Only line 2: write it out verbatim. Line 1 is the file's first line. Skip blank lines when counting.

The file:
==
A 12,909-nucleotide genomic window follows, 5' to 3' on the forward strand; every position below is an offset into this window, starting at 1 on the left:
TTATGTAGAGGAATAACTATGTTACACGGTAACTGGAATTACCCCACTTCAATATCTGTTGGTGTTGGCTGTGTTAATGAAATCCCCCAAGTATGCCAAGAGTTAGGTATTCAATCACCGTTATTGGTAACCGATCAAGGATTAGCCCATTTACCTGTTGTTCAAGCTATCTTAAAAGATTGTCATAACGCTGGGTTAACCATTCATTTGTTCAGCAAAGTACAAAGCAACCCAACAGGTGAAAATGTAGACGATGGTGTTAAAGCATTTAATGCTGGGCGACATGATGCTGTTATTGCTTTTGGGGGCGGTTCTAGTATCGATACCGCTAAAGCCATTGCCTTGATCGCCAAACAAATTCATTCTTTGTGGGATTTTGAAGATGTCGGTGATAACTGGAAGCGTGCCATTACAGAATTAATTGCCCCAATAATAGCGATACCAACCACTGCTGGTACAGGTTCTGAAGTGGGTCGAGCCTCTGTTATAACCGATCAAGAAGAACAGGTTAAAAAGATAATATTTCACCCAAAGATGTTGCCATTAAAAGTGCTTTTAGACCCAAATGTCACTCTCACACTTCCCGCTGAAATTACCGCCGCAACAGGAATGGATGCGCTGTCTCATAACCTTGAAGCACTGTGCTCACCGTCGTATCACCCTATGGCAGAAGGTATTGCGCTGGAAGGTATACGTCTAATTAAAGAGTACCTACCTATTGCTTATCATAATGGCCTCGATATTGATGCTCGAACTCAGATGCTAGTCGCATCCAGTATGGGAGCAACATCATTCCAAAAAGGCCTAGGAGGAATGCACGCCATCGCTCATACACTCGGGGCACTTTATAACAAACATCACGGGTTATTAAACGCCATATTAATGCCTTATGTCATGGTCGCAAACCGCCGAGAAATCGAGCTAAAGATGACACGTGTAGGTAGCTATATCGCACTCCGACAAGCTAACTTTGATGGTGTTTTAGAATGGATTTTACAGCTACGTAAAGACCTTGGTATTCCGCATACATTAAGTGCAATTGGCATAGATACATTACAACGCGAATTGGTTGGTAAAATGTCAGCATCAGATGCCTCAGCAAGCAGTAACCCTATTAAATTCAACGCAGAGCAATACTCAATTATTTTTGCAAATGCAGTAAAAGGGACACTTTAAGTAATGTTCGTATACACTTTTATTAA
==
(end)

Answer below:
TTATGTAGAGGAATAACTATGTTACACGGTAACTGGAATTACCCCACTTCAATATCTGTTGGTGTTGGCTGTGTTAATGAAATCCCCCAAGTATGCCAAGAGTTAGGTATTCAATCACCGTTATTGGTAACCGATCAAGGATTAGCCCATTTACCTGTTGTTCAAGCTATCTTAAAAGATTGTCATAACGCTGGGTTAACCATTCATTTGTTCAGCAAAGTACAAAGCAACCCAACAGGTGAAAATGTAGACGATGGTGTTAAAGCATTTAATGCTGGGCGACATGATGCTGTTATTGCTTTTGGGGGCGGTTCTAGTATCGATACCGCTAAAGCCATTGCCTTGATCGCCAAACAAATTCATTCTTTGTGGGATTTTGAAGATGTCGGTGATAACTGGAAGCGTGCCATTACAGAATTAATTGCCCCAATAATAGCGATACCAACCACTGCTGGTACAGGTTCTGAAGTGGGTCGAGCCTCTGTTATAACCGATCAAGAAGAACAGGTTAAAAAGATAATATTTCACCCAAAGATGTTGCCATTAAAAGTGCTTTTAGACCCAAATGTCACTCTCACACTTCCCGCTGAAATTACCGCCGCAACAGGAATGGATGCGCTGTCTCATAACCTTGAAGCACTGTGCTCACCGTCGTATCACCCTATGGCAGAAGGTATTGCGCTGGAAGGTATACGTCTAATTAAAGAGTACCTACCTATTGCTTATCATAATGGCCTCGATATTGATGCTCGAACTCAGATGCTAGTCGCATCCAGTATGGGAGCAACATCATTCCAAAAAGGCCTAGGAGGAATGCACGCCATCGCTCATACACTCGGGGCACTTTATAACAAACATCACGGGTTATTAAACGCCATATTAATGCCTTATGTCATGGTCGCAAACCGCCGAGAAATCGAGCTAAAGATGACACGTGTAGGTAGCTATATCGCACTCCGACAAGCTAACTTTGATGGTGTTTTAGAATGGATTTTACAGCTACGTAAAGACCTTGGTATTCCGCATACATTAAGTGCAATTGGCATAGATACATTACAACGCGAATTGGTTGGTAAAATGTCAGCATCAGATGCCTCAGCAAGCAGTAACCCTATTAAATTCAACGCAGAGCAATACTCAATTATTTTTGCAAATGCAGTAAAAGGGACACTTTAAGTAATGTTCGTATACACTTTTATTAA